Seinfeld: The True Story Behind Frank Costanza’s Festivus Holiday

Seinfeld's iconic Festivus holiday from Frank Costanza is actually based on the real-life childhood celebration of show writer Dan O'Keefe.

Frank Costanza’s Festivus holiday has become one of the most iconic aspects of Seinfeld’s sitcom, though it’s unbelievably based on the real-life holiday from a Seinfeld writer’s childhood. The writers of Seinfeld often agree that the funniest bits from the show come from real-life occurrences, such as the iconic season 7 “The Rye” episode or Larry David’s “Big Salad” experience. Considering Festivus is one of the most ridiculously fun holiday concepts, it’s no wonder it came from a Seinfeld writer’s own childhood—this isn’t something they could make up in the writer’s room. Producers also mentioned that they could have spent years in Seinfeld’s writing room and never have come up with Festivus, which is a testament to the cleverness of writer Dan O’Keefe’s father, who penned the holiday.

In Seinfeld season 9 episode, “The Strike,” the gang prepares to celebrate Christmas as Jerry dates a sometimes attractive woman, Elaine tries to reclaim her sandwich reward card, Kramer is rehired at his old bagel shop, and Jason Alexander’s George Costanza convinces his boss that he celebrates his father’s holiday, Festivus, instead of Christmas. While Frank Costanza’s Festivus storyline was meant to be a minor side story of the episode, it ended up becoming one of the most iconic bits in sitcom history. Instead of celebrating Christmas, Frank reinstates his holiday, which involves an airing of grievances, feats of strength, a celebratory dinner, and a decorative aluminum pole (with no tinsel, Frank finds that distracting).

Since Seinfeld’s 1997 episode, Festivus has become an annual secular celebration in the real world, typically used to either pay tribute to Seinfeld or break away from the commercialization of Christmas. Festivus has also become pervasive in pop culture, often used in commercials, alt-Christmas celebrations, and even political fundraisers. As Festivus is now annually celebrated on December 23 around the world, here’s a helpful breakdown of the true story behind Seinfeld’s iconic Festivus episode.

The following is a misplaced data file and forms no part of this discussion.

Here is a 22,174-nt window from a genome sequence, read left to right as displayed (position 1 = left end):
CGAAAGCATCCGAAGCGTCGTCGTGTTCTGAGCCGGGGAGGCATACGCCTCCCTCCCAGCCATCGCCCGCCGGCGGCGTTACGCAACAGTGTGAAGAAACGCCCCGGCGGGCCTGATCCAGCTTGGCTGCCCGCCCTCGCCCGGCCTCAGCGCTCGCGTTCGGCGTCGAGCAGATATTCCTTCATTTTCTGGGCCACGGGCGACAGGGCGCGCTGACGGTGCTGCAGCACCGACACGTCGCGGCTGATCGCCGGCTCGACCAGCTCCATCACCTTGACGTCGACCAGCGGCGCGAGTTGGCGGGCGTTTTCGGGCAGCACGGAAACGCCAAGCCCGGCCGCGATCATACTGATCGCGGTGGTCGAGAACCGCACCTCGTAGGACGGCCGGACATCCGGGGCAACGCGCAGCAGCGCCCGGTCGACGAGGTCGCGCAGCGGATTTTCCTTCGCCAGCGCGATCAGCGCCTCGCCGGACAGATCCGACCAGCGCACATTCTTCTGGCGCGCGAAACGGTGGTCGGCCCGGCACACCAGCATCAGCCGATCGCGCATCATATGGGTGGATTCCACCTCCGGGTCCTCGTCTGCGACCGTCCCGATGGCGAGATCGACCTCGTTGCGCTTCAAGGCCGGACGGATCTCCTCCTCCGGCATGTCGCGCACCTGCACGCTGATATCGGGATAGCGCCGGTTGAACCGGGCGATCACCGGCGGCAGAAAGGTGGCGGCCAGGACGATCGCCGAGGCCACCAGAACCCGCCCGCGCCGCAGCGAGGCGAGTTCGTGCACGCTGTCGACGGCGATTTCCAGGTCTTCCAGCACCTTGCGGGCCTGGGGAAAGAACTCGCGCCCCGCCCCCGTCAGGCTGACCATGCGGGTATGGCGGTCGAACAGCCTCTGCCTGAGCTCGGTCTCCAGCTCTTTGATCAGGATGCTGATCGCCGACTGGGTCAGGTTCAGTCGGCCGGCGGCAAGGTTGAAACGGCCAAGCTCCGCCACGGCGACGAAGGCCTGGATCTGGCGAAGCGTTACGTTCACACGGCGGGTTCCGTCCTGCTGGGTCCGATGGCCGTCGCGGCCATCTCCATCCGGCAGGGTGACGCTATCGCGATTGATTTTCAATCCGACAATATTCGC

Festivus Is Based On A Seinfeld Writer’s Real-Life Holiday Celebration

As outrageous as the holiday is, Festivus is based on the true celebration from Seinfeld writer Dan O’Keefe’s childhood, as crafted by his father. According to Uproxx, Festivus was originally made up by his father, American writer Daniel O’Keefe, in 1966 as a way to annually celebrate his first date with his wife. While the reason behind Festivus’ celebration was heartwarming, the practices and customs of the holiday became increasingly bizarre, turning it into the strange holiday that would become popularized by Seinfeld. O’Keefe and his family continued to celebrate Festivus throughout the 1970s and ‘80s, though was later relieved to have left the odd holiday in his past. Not only were there idiosyncratic rituals, but there was also always a theme to each annual Festivus, such as “is there a light at the end of the tunnel?” or “are we too easily made glad?” As bizarre as Seinfeld’s George Costanza holiday is in the series, nearly every aspect of its practices and true meaning pull from Dan O’Keefe’s childhood.

How Seinfeld’s Traditions Compare To The Real Festivus

While Festivus typically occurred around December, the holiday never had a set date like in Seinfeld. George Costanza’s family celebrated Festivus every year on December 23, whereas O’Keefe recalls trying to escape around the holidays because it could happen at any time unexpectedly, typically between the months of September and May. Seinfeld’s writer even remembers one instance in which he came home from the school bus to find weird music playing and odd relics on the wall, while his father ominously remark, “It’s starting to look a lot like Festivus.” Perhaps the most iconic aspect of the episode toward Seinfeld’s season 9 ending is the key decorative centerpiece: An aluminum pole with a strong height-to-weight ratio. Interestingly, there was no aluminum pole in O’Keefe’s holiday, as his family’s core decorations were a clock and a bag (or sometimes a clock in a bag nailed to the wall) with a nearby sign that read “F*** Fascism.” While this symbol was far odder than the aluminum pole, it makes sense that Seinfeld adjusted it to pass TV network censorship.